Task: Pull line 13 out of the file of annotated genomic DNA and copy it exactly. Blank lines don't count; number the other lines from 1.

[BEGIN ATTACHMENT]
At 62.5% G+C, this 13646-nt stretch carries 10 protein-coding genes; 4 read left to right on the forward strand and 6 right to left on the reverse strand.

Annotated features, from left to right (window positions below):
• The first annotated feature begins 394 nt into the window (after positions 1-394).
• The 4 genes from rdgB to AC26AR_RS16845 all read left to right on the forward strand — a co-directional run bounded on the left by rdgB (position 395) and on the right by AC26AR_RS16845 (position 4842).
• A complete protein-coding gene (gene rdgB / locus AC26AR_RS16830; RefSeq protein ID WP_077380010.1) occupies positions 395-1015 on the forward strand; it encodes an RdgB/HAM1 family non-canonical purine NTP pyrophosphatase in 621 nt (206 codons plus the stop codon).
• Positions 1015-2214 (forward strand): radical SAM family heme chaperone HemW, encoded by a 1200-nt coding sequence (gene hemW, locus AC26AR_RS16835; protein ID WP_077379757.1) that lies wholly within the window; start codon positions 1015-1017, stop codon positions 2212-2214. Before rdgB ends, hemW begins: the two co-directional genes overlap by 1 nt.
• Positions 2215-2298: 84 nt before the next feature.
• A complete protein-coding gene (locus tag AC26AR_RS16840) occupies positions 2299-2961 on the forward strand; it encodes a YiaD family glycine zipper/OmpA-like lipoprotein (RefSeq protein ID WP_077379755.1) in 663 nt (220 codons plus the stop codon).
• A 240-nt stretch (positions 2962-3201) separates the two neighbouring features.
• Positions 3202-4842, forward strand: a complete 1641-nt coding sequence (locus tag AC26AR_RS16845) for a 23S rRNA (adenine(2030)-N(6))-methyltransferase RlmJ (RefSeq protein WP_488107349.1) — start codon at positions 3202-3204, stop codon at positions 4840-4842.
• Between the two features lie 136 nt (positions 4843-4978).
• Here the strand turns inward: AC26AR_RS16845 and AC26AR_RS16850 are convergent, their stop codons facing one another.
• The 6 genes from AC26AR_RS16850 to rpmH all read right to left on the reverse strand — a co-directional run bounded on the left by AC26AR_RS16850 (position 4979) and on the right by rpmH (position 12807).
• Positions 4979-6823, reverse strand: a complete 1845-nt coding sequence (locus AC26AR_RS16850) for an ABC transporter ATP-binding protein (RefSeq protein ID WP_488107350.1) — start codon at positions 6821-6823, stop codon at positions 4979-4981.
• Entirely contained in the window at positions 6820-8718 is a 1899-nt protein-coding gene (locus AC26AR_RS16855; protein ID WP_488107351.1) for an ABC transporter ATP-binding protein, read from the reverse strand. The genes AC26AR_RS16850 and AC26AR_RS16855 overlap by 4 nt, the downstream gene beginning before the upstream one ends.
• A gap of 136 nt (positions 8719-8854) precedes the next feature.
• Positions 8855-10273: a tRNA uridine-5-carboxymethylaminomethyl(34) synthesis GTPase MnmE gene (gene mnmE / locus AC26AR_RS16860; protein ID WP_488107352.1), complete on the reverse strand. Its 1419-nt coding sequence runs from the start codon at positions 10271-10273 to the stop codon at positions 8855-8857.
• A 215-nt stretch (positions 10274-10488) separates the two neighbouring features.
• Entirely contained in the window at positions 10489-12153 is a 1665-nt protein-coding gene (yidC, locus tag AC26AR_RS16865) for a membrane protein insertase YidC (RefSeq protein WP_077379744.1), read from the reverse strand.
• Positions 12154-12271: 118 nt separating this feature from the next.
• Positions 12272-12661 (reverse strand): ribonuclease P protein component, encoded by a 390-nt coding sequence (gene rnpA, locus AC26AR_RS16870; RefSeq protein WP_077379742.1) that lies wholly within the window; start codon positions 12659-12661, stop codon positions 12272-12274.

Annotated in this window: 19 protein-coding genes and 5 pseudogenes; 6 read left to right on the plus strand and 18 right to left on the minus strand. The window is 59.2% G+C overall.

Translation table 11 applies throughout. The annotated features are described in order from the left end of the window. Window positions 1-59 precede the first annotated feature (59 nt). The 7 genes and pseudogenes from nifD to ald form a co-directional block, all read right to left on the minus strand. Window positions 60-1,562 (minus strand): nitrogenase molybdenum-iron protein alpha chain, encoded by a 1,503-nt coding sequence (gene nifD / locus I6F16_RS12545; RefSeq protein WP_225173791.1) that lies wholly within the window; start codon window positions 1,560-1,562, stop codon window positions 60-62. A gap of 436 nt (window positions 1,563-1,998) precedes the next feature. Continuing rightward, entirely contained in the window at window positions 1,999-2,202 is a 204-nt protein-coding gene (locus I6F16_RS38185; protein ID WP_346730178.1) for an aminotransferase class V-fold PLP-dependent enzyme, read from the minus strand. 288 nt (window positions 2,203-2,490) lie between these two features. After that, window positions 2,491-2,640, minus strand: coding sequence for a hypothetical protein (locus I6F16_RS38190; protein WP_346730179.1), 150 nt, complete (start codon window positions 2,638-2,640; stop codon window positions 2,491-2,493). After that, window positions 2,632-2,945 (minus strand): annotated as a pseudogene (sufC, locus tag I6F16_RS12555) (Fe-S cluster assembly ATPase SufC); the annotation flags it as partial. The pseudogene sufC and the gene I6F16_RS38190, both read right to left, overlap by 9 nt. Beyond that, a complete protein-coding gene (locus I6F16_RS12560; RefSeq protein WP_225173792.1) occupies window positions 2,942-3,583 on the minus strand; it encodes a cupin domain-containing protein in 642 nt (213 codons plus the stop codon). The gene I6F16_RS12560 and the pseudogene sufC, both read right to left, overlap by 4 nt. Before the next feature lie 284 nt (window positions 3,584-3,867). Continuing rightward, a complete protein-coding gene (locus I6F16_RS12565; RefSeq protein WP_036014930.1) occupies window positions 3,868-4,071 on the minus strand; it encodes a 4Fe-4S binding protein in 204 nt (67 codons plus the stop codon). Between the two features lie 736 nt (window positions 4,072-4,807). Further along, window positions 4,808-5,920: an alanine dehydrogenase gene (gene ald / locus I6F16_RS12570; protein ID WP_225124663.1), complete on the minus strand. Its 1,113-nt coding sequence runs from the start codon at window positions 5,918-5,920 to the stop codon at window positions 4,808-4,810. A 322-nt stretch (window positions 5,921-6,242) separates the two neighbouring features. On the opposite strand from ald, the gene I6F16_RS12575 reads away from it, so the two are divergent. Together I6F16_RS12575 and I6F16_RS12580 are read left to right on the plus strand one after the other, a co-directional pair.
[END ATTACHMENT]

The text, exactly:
• The 6 genes from AC26AR_RS16850 to rpmH all read right to left on the reverse strand — a co-directional run bounded on the left by AC26AR_RS16850 (position 4979) and on the right by rpmH (position 12807).